- The Tax Policy Center released its analysis of the GOP tax bill, the Tax Cuts and Jobs Act. The analysis found that in 10 years, about 25% of Americans would face a higher tax burden under the legislation. The analysis is the second attempt for TPC, after computational errors forced a retraction of their initial analysis on Monday.
The House GOP bill to overhaul the federal tax code would result in a higher tax burden for many and skew its benefits toward wealthier Americans, according to an analysis of the legislation released Wednesday.
The analysis from the Urban Institute and Brookings Institution’s Tax Policy Center found that the Tax Cuts and Jobs Act (TCJA) would result in higher taxes for around 7% of Americans in 2018 and 25% of people in 2027.
The increase for one-fourth of Americans would come in 2027 because certain tax credits that benefit individuals would sunset then, according to the analysis. The Tax Policy Center found that much of the TCJA’s benefits would go toward wealthier Americans.
According to the analysis, in 2018 the changes to Americans’ tax bill would be:
- A cut of $1,200 for the average American, increasing after tax income by an average of 1.6%. A cut of $60 for people in the lowest quintile, increasing average incomes in the quintile by 0.4%. An average cut of $800 for people in the middle quintile (individuals who make between $48,000 and $86,000 that year), increasing average incomes by 1.5%. An average $37,000 cut for people in the top 1%, increasing average incomes by 2.5%. A total of 21% of the bill’s benefits would go to this group, the analysis said. 76% of people would get a tax cut, 7% would see a tax increase, and 13% would see little change.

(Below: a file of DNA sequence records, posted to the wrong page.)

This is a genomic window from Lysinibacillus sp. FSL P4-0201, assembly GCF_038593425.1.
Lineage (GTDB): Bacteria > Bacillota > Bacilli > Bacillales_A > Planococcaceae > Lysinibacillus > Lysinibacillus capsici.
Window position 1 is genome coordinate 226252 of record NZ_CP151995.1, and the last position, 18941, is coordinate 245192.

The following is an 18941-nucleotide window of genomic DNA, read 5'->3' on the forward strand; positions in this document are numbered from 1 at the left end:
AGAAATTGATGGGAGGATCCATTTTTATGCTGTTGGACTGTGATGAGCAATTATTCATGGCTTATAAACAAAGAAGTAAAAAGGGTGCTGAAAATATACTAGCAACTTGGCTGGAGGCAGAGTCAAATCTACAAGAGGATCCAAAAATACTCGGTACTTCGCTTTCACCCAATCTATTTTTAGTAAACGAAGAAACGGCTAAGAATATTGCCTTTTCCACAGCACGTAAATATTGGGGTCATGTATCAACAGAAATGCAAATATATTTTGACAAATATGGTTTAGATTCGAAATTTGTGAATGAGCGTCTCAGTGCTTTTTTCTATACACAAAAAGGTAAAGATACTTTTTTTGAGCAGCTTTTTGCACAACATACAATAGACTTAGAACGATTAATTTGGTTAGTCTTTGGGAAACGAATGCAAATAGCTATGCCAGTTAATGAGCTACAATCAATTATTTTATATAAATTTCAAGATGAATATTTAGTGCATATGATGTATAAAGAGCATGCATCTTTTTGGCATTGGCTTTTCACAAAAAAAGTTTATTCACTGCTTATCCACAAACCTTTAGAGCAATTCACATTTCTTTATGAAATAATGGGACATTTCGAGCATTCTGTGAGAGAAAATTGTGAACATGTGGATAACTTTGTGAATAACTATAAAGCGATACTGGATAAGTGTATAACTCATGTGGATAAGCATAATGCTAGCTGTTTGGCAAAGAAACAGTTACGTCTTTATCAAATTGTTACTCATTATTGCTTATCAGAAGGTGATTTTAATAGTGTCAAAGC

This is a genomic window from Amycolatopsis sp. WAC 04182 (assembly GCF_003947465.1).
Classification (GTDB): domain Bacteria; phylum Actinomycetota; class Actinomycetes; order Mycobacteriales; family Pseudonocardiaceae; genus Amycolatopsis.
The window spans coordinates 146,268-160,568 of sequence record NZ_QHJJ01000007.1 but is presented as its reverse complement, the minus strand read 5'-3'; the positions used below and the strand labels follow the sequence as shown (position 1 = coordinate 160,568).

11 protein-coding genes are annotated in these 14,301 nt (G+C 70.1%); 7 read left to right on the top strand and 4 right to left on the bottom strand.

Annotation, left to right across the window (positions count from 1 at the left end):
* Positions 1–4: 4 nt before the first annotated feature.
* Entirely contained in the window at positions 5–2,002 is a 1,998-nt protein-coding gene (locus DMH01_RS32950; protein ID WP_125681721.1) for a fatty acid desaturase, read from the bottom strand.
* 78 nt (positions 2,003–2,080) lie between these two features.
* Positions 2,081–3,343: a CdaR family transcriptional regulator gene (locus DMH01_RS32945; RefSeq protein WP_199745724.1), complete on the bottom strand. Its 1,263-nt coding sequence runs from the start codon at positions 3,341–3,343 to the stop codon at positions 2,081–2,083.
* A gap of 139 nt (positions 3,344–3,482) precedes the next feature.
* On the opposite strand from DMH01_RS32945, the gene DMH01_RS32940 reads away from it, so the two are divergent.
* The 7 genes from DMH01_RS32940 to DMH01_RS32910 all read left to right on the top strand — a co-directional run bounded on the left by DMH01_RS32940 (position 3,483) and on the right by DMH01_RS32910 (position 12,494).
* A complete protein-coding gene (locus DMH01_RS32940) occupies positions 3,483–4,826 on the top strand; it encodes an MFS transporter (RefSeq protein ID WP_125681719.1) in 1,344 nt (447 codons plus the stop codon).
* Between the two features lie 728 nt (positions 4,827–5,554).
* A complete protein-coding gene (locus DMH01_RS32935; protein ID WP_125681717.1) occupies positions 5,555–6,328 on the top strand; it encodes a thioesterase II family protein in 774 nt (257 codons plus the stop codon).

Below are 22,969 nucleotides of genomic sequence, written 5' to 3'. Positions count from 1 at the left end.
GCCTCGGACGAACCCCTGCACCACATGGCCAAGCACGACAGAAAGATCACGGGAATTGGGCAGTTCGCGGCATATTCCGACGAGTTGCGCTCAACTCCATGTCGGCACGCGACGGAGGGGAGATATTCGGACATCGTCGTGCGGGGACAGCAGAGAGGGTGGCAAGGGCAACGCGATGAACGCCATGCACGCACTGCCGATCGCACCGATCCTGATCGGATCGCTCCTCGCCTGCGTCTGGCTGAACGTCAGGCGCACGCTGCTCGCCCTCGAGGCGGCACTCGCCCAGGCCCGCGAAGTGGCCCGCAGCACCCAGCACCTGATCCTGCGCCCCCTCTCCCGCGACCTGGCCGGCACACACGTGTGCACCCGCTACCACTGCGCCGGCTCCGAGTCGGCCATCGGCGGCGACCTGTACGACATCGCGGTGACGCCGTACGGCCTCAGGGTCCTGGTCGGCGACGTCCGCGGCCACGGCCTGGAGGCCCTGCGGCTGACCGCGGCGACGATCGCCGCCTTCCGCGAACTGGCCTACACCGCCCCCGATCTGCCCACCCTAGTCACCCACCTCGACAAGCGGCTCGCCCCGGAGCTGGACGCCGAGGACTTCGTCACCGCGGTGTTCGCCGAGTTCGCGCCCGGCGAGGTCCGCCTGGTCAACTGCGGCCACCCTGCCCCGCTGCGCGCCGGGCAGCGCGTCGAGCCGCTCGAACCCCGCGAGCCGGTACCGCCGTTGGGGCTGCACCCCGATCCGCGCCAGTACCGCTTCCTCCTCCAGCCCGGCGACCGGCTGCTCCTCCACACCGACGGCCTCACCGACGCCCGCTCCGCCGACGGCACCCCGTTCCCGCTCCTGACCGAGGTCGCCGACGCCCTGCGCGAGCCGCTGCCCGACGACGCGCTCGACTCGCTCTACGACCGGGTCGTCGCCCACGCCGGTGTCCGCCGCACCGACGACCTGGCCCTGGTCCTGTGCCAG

And in 2027, the changes to Americans’ tax bills would be:
- A cut of $700 for the average American, increasing after-tax income by an average of 0.7%. A $10 cut for people in the lowest quintile, increasing average incomes by less than 0.1%. A $320 cut cut for people in the middle quintile, increasing average incomes by 0.4%. An average $52,780 cut for people in the top 1%, increasing average incomes by 2.2%. Nearly 50% of the bill’s total benefits would go to the 1% in 2027, the analysis said.59% of taxpayers would get a tax cut in 2018, while 25% would see an increase of $2,100 on average.
Wednesday’s analysis does not factor in any possible impact from economic growth.
The findings are similar to those from the nonpartisan Joint Committee on Taxation, a nonpartisan congressional committee, that found roughly 20% of people would pay more in 2027.